By Brian Lewandowski, Associate Director, Business Research Division, Leeds School of Business
The May jobs report was released for Colorado on Friday, with the preliminary numbers showing a month-over-month increase in employment (4,900 jobs, 0.2%) and an upward revision to the April estimates. According to data from the Colorado Department of Labor and Employment (CDLE) and the Bureau of Labor Statistics (BLS), May recorded 61,100 more jobs than the same month in 2014, increasing 2.5% year-over-year. The pace of growth is slowing in Colorado according to the preliminary May numbers. After growing more than 3% for 16 consecutive months, growth slowed to 2.8%, 2.6%, and 2.5% year-over-year in March, April, and May, respectively. Every MSA in Colorado recorded slower year-over-year growth in May 2015 compared to the same period a year ago. Year-over-year growth in May ranked Colorado 11th nationally, and monthly growth ranked the state 29th.
May State Employment Growth, Year-over-Year
Data Source: Bureau of Labor Statistics, CES, Seasonally Adjusted.
Colorado employment grew year-over-year in all of Colorado’s metropolitan statistical areas (MSAs), while monthly growth decreased in three MSAs. Industry growth was recorded in 10 of the 11 industries in the state year-over-year, and growth was recorded in eight industries month-over-month. The velocity of growth slowed in six industries.
The greatest year-over-year percentage gains continued to be recorded in the Construction industry (8.3%), followed by Education and Health Services (5.3%) and Leisure and Hospitality (4.5%). The weakest sectors for growth included Information (-2.7%); Trade, Transportation, Business Research Division Leeds School of Business University of Colorado Boulder and Utilities (0.1%), and Professional and Business Services (1%). Compared to April, the strongest month-over-month growth came from Financial Activities and Information.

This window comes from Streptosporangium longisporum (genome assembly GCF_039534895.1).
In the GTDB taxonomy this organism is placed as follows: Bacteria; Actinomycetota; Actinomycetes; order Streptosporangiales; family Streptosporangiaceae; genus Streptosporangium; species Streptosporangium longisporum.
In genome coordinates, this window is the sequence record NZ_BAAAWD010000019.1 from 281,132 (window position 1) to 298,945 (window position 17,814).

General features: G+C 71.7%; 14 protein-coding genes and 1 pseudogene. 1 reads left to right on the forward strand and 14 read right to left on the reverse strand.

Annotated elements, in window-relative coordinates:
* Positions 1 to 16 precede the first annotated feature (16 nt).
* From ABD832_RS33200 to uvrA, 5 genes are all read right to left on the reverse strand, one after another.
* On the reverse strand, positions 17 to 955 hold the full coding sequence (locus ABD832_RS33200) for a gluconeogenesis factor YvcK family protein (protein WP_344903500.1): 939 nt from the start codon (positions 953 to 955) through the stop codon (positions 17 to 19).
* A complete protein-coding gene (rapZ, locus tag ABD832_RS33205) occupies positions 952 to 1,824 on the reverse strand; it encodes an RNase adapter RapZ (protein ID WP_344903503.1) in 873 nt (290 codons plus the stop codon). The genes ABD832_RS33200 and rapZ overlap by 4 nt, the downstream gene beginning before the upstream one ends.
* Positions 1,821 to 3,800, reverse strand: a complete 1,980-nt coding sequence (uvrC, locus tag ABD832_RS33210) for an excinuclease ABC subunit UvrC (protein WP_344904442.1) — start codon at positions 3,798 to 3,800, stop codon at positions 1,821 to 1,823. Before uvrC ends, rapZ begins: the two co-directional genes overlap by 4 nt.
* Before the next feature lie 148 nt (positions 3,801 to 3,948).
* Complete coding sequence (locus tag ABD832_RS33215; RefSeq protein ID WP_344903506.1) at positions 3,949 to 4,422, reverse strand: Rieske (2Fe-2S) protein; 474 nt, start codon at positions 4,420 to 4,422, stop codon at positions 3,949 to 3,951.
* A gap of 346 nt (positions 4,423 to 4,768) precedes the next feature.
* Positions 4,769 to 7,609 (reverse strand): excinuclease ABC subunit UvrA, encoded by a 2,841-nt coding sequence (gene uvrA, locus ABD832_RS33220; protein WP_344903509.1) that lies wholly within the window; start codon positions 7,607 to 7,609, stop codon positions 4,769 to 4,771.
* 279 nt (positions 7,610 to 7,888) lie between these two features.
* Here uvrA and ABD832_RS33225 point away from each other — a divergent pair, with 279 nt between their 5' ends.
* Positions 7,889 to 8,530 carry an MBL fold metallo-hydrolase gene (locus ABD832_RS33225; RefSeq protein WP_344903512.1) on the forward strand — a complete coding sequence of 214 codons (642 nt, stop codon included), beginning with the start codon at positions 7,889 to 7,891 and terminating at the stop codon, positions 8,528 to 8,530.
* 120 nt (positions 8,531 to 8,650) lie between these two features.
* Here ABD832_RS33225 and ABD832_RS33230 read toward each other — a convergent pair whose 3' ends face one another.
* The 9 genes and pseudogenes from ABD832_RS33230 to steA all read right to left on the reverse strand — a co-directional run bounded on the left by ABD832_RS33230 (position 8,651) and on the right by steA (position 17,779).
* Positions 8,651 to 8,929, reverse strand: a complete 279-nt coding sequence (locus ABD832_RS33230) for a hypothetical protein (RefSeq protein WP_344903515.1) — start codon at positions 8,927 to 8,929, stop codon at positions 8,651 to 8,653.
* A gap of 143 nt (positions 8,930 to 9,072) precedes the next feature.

Growth in Colorado’s Manufacturing Sector continued to rank among the best states for industry growth—6th nationally—with 2.9% year-over-year growth in May. The sector gained 0.2% from April to May. The Construction industry showed the greatest pace of job growth year-over-year in Colorado. The industry grew 8.3%, which leaves Colorado 17,000 construction jobs (10%) below the previous industry peak in 2007.
The Mining and Logging sector in Colorado is predominately related to oil and gas activities (drilling, extraction, and support activities). The impact of the price decline is evidenced in drilling applications, rig counts, and employment. Industry growth of 3.3% was recorded year-over-year in May, but employment declined 1.1% from April to May (month-over-month). The sector has now recorded four consecutive months of employment losses. Likewise, the pace of growth in the Greeley MSA, while strong year-over-year, slowed for the fourth consecutive month, and monthly growth was modest in May after a downward revision to April. Of the 42 states with published Mining and Logging employment, only 4 states marked monthly employment growth in May, and 4 recorded year-over-year growth.
The May unemployment rate rose one-tenth of a percent, to 4.3%, ranking Colorado 13th nationally. At the low end, Nebraska and North Dakota ranked 1st and 2nd, at 2.6% and 3.1%, respectively. At the high end, Nevada and West Virginia ranked 49th and 50th, with 7% and 7.2% unemployment, respectively. Year-over-year growth (0.6%) in the Colorado labor force ranked 37th in percentage terms and 30th in absolute growth.
When compared to other states Colorado still remains one of the best recovery states in the nation in terms of employment, ranking 4th for growth above the previous peak, behind only North Dakota, Texas, and Utah. Colorado now measures 6.4% above 2008 peak employment compared to 2.4% for the nation. National job growth remained at 2.2% year-over-year in April and 0.2% month-over-month, with the United States adding 280,000 jobs compared to 221,000 in April. The three-month moving average ending in May was 207,000 compared to 264,000 a year ago.
Year-over-year growth was recorded in all of Colorado’s MSAs: Greeley (5.1%), Denver-Aurora-Broomfield (3%), Fort Collins-Loveland (2.4%), Boulder (1.8%), Colorado Springs (1.6%), Grand Junction (1.5%), and Pueblo (1.3%).
The June national jobs report will be released Thursday, July 3, 2015. The June state jobs report will be released July 18, 2015.